It seems like everyone wants to drive the boat these days. The mentality of a lot of crews is that the captain has the easy job. So why not get a captain’s license and be the captain? It’s an easy piece of paper to obtain in the USA. No experience necessary to speak of. Just show you spent a certain amount of time on a boat. Even your dad’s ski boat will get you time towards your license.
If you’ve spent a little time on a charter boat you can even get a charter for-hire license; a six-pack license they call it. To obtain a captain’s license easily, you may enroll in a local captain’s license sea school. This school is basically a cram course that lasts about a week and it’s pretty idiot-proof. As a matter of fact, most sea schools in the United States guarantee that you will pass the test or it is free to take the next time.
The test-taking requires no experience of boat handling, no systems experience and nothing to do with the operation of boats. All you have to do is pass some questions on rules of the road, a couple of navigation questions, a little safety and CPR and you can call yourself the big skipper. At least, to obtain a bigger license, such as a 200 ton or a 500 ton, you must show documented proof of sea time on that particular size of vessel. Still, no experience in boat handling is necessary.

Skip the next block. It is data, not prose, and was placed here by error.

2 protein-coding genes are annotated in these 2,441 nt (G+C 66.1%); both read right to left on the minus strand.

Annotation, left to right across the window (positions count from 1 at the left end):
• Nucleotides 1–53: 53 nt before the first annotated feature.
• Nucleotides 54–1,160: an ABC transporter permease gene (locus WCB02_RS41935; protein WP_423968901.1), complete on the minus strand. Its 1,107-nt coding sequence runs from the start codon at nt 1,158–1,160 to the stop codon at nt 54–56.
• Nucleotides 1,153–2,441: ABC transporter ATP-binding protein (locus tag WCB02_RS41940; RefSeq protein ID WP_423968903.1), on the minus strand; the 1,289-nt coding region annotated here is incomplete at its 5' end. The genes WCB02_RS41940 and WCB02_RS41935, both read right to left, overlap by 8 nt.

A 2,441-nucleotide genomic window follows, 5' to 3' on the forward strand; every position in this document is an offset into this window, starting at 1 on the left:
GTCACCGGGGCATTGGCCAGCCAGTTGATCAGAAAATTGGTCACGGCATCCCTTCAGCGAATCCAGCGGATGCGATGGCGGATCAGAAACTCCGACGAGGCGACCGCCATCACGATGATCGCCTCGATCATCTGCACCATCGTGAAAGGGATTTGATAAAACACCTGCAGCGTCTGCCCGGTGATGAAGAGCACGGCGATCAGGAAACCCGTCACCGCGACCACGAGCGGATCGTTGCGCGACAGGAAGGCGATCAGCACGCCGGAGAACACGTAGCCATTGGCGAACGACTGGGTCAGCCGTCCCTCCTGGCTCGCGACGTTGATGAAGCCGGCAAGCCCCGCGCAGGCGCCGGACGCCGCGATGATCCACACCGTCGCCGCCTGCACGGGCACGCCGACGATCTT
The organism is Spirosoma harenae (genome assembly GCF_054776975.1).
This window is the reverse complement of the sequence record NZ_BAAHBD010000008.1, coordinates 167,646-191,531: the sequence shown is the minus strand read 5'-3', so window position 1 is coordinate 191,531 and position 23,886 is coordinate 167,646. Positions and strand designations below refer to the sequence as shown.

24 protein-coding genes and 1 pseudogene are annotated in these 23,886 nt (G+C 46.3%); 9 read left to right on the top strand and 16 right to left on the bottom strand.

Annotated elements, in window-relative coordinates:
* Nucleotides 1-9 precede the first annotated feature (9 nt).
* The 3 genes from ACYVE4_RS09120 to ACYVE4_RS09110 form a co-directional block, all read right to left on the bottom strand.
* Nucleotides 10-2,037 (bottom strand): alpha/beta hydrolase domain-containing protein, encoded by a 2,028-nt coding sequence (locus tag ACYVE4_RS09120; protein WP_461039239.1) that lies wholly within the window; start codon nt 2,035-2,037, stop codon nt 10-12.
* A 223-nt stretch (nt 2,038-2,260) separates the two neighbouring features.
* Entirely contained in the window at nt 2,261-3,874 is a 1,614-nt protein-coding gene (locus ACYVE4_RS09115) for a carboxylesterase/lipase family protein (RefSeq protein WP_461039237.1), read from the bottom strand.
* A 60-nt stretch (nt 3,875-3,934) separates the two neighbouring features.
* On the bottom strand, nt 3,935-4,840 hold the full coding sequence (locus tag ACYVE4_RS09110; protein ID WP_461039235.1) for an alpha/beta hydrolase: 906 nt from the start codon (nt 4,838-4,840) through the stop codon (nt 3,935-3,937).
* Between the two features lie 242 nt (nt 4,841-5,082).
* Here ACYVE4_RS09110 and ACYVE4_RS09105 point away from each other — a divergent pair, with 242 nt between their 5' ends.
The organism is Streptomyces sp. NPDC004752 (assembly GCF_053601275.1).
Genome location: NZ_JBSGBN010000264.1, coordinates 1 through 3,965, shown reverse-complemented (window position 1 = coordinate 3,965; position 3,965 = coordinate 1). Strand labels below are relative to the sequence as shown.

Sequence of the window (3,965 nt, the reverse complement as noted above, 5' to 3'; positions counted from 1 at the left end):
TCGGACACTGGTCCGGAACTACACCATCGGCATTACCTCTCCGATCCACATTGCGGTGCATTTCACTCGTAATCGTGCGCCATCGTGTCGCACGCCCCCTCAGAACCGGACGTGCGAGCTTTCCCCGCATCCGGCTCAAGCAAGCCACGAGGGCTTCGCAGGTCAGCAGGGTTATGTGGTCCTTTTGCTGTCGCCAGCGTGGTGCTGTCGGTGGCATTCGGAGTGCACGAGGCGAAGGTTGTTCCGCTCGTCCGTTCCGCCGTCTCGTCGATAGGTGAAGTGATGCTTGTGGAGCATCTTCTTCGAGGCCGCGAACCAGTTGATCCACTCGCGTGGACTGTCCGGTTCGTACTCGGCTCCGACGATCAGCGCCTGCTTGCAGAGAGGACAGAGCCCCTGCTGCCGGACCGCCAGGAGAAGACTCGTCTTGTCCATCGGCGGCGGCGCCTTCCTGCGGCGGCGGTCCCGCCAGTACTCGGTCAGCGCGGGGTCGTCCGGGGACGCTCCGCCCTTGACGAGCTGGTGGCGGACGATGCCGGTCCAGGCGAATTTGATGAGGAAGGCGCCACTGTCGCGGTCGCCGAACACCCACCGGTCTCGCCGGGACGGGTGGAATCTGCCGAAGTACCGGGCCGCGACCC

I have friends that have obtained a captain’s license from England where the requirements are much more stringent. If your sea time comes from a ski boat, that’s the kind of license you get: a bay license. To get a basic captain’s license in England, through the Royal Yachting Association, it requires a certain amount of sea time on the tonnage boat you want to be licensed for.
The requirement is one week of classroom theory and navigation law. Then a week spent at sea, one on one, with an instructor. You must prove to the instructor that you can properly operate all systems of said vessel. You must also prove that you can navigate in inland and international waters, prove that you can navigate in the fog, at night, calculate fuel burn from port to port, use charts, dividers and parallel rules, and calculate your set and drift with no electronic navigational assistance. You must prove that you are able to maneuver and dock the boat, then you receive a license only if you are considered qualified by the instructor. A much better system in my opinion.
With all that said, I believe a minimum of five years on the deck and proof of knowing how to operate all systems and navigation is a must before thinking about climbing the ladder. To all the owners out there looking to hire a captain, the old saying “You get what you pay for” might be a consideration when you are looking to put someone in charge of your bazillion dollar investment.
Before you hire, check and see where they have been and what they have done. See if they have experience in things such as trip planning, customs, immigrations, ZARPES, crews lists, insurances, maintenance, safety, navigation, logs and financial records and the list goes on. So to all of those who think the captain’s job is easy, there is much more to it than driving the boat!
—That’s my two-minute warning. Fraz